How I Brought Point-of-Care Ultrasound (POCUS) to My Family Medicine Department

As I demonstrate a handheld ultrasound (US) machine to the eager medical students in our clinical simulation laboratory today, I am struck by a vivid recollection of my own first time seeing a handheld US machine. I was a 4th year medical student on an away rotation at a rural hospital in my home country of Peru. A visiting foreign obstetrician produced an amazing small machine, detecting fetal malposition when unsatisfied with palpation with Leopold’s maneuvers alone.

My fascination with the clinical utility of bedside US began that day and has continued through my move to US postgraduate training in family medicine, a geriatric medicine fellowship, academic faculty roles, the completion of an accredited POCUS fellowship, and right through to my current passion for growing POCUS use within family medicine practice.

I have learned so much along the way, have been helped by so many mentors and colleagues, that I write today to share my POCUS journey in the hopes that my story may be useful to others.

In 2018, I joined the department of Family Medicine at the University of Michigan in Ann Arbor (AAFP). The AAFP had recently released its novel POCUS curriculum guidelines for family medicine physicians, and the department was in search of a champion to lead the development of a POCUS program for our department. I was fortunate to be chosen for this role and over the intervening 3 years have had the privilege of working with several wonderful, enthusiastic colleagues across our department, our institution, and on a national scale through the AAFP’s POCUS interest group.

Early on in my role as POCUS champion, I realized that to be successful with this project, I was going to need a lot of help from a lot of people! My first stop (along a long journey) was to ask my department chair for time and resources. He readily obliged, providing me with the protected time to do an established accredited POCUS fellowship (which luckily was available through our emergency medicine department) and important administrative resources, which were also vital as we developed our program.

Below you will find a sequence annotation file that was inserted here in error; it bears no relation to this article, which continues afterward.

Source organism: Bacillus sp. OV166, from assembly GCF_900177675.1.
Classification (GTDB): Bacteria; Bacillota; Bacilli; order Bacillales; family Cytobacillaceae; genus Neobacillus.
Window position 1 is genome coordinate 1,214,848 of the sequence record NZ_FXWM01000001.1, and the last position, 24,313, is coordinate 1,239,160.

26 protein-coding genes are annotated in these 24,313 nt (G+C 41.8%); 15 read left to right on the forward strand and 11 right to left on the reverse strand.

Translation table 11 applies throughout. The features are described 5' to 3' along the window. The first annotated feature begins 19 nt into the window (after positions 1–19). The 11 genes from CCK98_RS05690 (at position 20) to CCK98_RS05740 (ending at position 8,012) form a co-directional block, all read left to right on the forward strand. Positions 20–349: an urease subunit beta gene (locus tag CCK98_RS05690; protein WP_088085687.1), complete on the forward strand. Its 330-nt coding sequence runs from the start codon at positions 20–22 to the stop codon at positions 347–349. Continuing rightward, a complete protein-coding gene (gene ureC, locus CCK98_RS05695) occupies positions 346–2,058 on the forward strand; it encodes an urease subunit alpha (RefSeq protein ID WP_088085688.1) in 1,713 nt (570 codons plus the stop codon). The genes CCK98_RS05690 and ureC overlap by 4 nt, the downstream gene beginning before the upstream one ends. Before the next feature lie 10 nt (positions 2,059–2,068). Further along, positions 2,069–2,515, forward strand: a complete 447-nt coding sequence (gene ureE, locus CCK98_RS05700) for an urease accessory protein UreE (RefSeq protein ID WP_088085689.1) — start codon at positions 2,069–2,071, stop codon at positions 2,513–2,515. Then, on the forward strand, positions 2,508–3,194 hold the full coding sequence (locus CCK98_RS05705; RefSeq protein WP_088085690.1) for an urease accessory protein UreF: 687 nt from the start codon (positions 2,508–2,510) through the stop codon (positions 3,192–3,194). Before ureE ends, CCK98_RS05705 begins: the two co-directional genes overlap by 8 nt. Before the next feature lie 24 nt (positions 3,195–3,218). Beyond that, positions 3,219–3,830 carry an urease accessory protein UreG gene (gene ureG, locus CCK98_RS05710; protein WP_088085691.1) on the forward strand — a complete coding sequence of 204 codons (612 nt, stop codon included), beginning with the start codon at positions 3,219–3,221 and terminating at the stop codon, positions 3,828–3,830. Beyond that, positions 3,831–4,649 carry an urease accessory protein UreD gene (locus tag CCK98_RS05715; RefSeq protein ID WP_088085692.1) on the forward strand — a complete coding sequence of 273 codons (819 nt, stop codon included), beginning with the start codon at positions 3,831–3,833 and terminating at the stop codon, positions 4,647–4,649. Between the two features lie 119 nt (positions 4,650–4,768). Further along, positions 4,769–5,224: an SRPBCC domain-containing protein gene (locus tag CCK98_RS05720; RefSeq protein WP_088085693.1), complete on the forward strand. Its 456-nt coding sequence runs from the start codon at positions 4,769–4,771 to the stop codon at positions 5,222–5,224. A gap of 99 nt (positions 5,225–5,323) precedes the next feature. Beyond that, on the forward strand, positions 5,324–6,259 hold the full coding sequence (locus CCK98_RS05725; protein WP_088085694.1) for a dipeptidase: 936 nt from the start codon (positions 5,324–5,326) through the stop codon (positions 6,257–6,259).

During my yearlong fellowship, I worked hard to become a clinical sonographer, educator, academic leader, and administrator in US. These newly acquired skills have been invaluable since assuming the role of Clinical US director for my department. There have been many challenges and administrative headaches—who knew that selecting and purchasing ultrasound machines could be so complicated?!?—but countless successes.

In terms of successes, we have defined minimum credentialing requirements for POCUS use, defined pathways for faculty interested in training in POCUS, and obtained hospital privileges for the same from our department. We have developed billing for our clinical POCUS use in ambulatory care as well as electronic health record order sets and templates for easy documentation. With regard to the POCUS curriculum that we initially set out to create, we now have a formal POCUS curriculum for family medicine residents as well as an intensive US track for residents interested in a more in-depth POCUS educational experience. Additionally, I am so excited that we will be welcoming our first Advanced Primary Care US fellow for a one-year fellowship this July.

It has not always been easy, but I have been so fortunate with wonderful supportive departmental leadership and fantastic emergency medicine colleagues who are always eager to help with advice on regulatory or administrative requirements. Developing the POCUS program for our department has taken a lot more time than I initially anticipated, and at times, the process has proved tedious. There certainly have been times when I have doubted if it has been worth the time and effort and doubted that colleagues share my vision for the potential POCUS offers for improving our patient care in family medicine or whether they see it as a burden, yet another thing to learn. However, the excitement I felt the first time I saw the handheld US those (many!) years ago in Peru, is reflected in the excitement I see in the faces of the medical students here in the clinical simulation lab today. This shared enthusiasm and passion for POCUS tells me that in the end, it truly will have been worth it.

An US track resident in training.
An US track resident performing US as part of training.

Juana Nicoll Capizzano, MD, is a Clinical Assistant Professor and Clinical US Director of Family Medicine at Michigan University.

Interested in learning more about developing ultrasound education? Check out the following posts from the Scan:

Getting Sonography Students Hands-on Experience

Ultrasound Education in the Post-COVID Era

Sink or Swim? Modifying POCUS Medical Education Curriculum During Coronavirus Pandemic

Teaching Point-of-Care Ultrasound